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  5. "הילדה אוכלת לחם מתוק."

"הילדה אוכלת לחם מתוק."

Translation:The girl eats sweet bread.

June 22, 2016



"The girl eats a sweet bread" was not accepted. It's hard to guess when they want to add "a/an" or not.


That's not really a Duolingo issue, though, as much as it is just English being itself.

In most dialects of English, 'bread' doesn't take an article. It sounds funny to say, "I'm going to the store to buy a bread." Instead, you'd say, "...to buy bread." Or, if you wanted to specify an amount, you'd use "a loaf of bread/two loaves of bread". It doesn't actually matter that it takes an adjective, the rule for the article doesn't change.

Hence "a sweet bread" being marked wrong.

(And yes, you could argue that Duolingo could be less picky given it's a small thing and doesn't change the meaning, but that'd be a separate discussion.)


Well, ‘a bread’ does have a meaning in English, which is a type of bread. So ‘The girl is eating a sweet bread.’ means that the type of bread that the girl is eating is typically sweet (not that the specific slice that she is eating is sweet, although it would tend to be).

Whether the Hebrew can mean that, I don't know.


The Hebrew wouldn't really mean that. Because there is no word for "a", you would have to physically say "a type of sweet bread" so the phrase would be "הילדה אוכלת סוג של לחם מתוק"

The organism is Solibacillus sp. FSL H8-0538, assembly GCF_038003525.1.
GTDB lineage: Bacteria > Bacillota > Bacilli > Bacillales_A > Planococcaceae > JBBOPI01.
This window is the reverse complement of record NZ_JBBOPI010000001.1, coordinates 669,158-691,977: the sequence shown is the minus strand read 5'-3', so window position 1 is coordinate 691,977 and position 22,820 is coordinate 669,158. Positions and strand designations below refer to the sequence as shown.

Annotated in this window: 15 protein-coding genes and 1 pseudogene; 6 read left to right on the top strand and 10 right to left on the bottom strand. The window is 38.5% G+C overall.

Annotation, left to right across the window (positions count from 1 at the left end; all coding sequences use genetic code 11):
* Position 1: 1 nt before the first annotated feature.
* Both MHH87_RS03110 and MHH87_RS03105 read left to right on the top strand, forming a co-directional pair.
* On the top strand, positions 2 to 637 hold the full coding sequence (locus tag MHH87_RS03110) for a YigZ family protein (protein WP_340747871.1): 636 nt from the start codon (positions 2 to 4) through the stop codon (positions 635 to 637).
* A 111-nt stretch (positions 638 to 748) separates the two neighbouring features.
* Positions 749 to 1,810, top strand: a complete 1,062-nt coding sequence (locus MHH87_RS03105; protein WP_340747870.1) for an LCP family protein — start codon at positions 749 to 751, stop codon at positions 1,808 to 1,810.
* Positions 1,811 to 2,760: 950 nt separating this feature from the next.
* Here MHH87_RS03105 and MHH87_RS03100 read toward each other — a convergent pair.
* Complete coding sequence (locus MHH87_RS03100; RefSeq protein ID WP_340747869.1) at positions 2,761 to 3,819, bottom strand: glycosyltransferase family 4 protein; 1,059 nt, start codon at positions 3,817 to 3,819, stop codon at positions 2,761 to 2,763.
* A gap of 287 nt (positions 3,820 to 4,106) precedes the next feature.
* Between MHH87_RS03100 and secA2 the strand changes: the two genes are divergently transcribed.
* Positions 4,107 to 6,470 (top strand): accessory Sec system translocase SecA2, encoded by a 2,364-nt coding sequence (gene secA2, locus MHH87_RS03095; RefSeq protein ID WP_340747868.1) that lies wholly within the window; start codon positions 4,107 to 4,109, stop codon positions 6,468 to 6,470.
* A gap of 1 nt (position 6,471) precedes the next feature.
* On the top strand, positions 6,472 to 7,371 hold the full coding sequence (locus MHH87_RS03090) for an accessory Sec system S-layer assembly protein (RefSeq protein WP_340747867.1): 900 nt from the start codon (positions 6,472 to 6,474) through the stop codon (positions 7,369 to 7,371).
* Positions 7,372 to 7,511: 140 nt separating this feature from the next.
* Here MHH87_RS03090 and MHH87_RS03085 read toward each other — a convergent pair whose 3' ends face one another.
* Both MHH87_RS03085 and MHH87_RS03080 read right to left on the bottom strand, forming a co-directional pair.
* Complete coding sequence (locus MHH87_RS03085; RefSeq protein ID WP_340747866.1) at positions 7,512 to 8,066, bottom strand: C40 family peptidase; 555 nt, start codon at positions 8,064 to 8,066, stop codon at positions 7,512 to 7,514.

The Hebrew does really mean that, if it fits the context in English, exactly because Hebrew has no indefinite article. You wouldn't translate יש לי בית to "I have house."


Not only does the Hebrew really mean that, but you used that exact same construction in the sentence you created where you translated "סוג" to "a type"


That's a question about English, not Hebrew. In English, bread is usually a collective noun.


True, but bread is not only the name of an object, it's also the name of a food category. The next time you're in a bakery, see if they have a bread that you would like to try.


I disagree with those who disagree with you, for two reasons, and if you encounter that issue again I think you should flag it and say that your answer should have been accepted.

The phrase "a sweet bread" is perfectly acceptable in English. Another example would be "challah is a sweet bread." You should have no trouble finding examples of that phrase in print, especially with an internet search.

Those who base their disagreement on the phrase "a bread" are giving you a reasonable answer to a different question. But even with that phrase, their answer, while reasonable, is not comprehensive. There's nothing wrong with saying, for example, "She is eating a bread that I've never tried, and it looks delicious."


Is that what the Hebrew sentence was saying though? I don't think it was. If the Hebrew sentence was intending to contrast her eating sweet bread rather than another type of bread then you are right. But if the Hebrew sentence was just saying she is eating bread and it happens to describe the bread as sweet then you are wrong. I am pretty sure the Hebrew sentence was doing the latter meaning not the former so the English translation should not be "a sweet bread".